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Old 07-20-2008, 06:45 PM   #16
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may be a silly question, but.....


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Originally Posted by thekctermite View Post
I've seen them, and they're nifty. Very good for homeowners and DIYers. Just to be clear though, we're saying that you can't drill a hole in a box (thereby modifying it) to facilitate installation of a screw. If the box comes with holes already in it, those holes can be used at will.

When I first saw them I thought- Why of course--- that make sense! Why didn't I think of that? Also, using drywall screws for attachment makes them more secure to the stud than the smooth common nails that usually come with the nailed pvc boxes. Really good idea for old work.

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Old 07-20-2008, 07:14 PM   #17
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may be a silly question, but.....


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Originally Posted by chris75 View Post
Around here I have to use a draftstop product, not some silicon off the shelf.

So its more of a building code than anything.
so he COULD maybe hit me on silicone? what is a brand name of such a product and can i get it at the local home depot type store? tnkx! DM
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Old 07-20-2008, 09:01 PM   #18
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so he COULD maybe hit me on silicone? what is a brand name of such a product and can i get it at the local home depot type store? tnkx! DM
If you are required to use a firestop product (always required in commercial fire rated walls) there is a product by 3M called Fire Barrier Sealant that comes in 10oz caulk tubes- it is red/brown in color and costs about $16 a tube. There is also a product called FlameStopper, also in 10oz tubes that some Ace Hardwares carry.
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Old 07-21-2008, 07:44 PM   #19
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may be a silly question, but.....


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The thing I never got
Have you heard this before? I thought my source was maybe the only one who did it that way. OP was asking for help/advice/suggestions which is what I thought this forum was for. I was just passing along some advice that an old timer pro gave me one day. Sort of like when my dad taught me years ago the practice of "clean and tight."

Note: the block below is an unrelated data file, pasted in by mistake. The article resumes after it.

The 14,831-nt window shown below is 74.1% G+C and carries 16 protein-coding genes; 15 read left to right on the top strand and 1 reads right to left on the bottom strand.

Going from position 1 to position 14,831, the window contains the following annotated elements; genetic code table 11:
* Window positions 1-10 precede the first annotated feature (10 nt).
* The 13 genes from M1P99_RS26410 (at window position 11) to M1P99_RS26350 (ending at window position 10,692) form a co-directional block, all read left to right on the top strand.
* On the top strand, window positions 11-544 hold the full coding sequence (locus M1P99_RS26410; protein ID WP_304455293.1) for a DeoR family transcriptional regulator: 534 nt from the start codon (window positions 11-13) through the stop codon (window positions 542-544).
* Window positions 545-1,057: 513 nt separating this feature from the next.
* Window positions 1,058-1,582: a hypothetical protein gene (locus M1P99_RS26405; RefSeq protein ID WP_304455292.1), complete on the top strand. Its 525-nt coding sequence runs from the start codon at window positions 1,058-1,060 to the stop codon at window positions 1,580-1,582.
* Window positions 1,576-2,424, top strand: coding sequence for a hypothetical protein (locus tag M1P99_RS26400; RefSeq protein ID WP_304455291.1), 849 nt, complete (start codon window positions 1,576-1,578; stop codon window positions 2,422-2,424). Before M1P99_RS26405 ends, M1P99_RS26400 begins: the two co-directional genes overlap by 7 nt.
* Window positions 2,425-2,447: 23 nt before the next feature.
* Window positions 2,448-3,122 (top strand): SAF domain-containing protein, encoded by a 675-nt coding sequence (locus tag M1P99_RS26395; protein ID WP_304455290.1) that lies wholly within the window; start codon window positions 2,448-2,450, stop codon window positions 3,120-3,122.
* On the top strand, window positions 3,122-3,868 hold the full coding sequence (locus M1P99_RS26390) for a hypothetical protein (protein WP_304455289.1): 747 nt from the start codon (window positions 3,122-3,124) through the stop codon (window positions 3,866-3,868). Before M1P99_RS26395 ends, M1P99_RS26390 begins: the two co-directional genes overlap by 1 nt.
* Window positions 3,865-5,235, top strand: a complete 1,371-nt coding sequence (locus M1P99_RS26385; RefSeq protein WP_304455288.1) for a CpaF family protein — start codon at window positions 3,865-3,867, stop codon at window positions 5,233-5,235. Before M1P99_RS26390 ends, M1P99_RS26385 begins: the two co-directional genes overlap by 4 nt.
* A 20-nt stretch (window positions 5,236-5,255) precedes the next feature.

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Old 07-21-2008, 08:18 PM   #20
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may be a silly question, but.....


Firestopping in a single family residence can be accomplised a couple of ways. The intent of filling the holes in the top and bottom plates (and tops and bottoms of dead spaces) is to prevent vertical to horizontal movement of smoke, combustion gas, air, and fire. It is required in combustable construction, and serves to block the air that feeds a fire more than it serves to actually stop a fire.

Most (emphasis on most) jurisdictions will allow firestopping foam for this purpose. Most firestop-rated foams (not Great Stuff or similar products) are for use in non-rated assemblies in single family structures, and can fill gaps of about 1-3/8". The stuff we see around here is orange.

Firecaulk can be used. The 3M basic firecaulk runs about $10-11/tube. Your inspector may want you to use intumescent firecaulk, which expands when exposed to high heat to fill voids left by plastic pipes and wire jackets melting. I see no reason to require firecaulk in a home, except at penetrations of the wall/ceiling between the garage and the house, which is a pseudo-firewall. There's certainly no code that requires firecaulk anywhere else in a house. It is the best way to do it, and will get the least scrutiny from the inspector. For the record, firecaulks vary in color (I see yellow, gray, blue, pink, red, and brown...depending on product and specific use).

Unfaced fiberglass insulation can be stuffed (and I mean stuffed tight) into a void to act as a firestop. I always try to push it out, and if it moves it is too loose.
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Old 07-21-2008, 08:20 PM   #21
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may be a silly question, but.....


Oh yeah, I forgot your question about silicone. If he allows silicone or any other caulk, he's not a good inspector. It cannot be used for firestopping in any circumstance.

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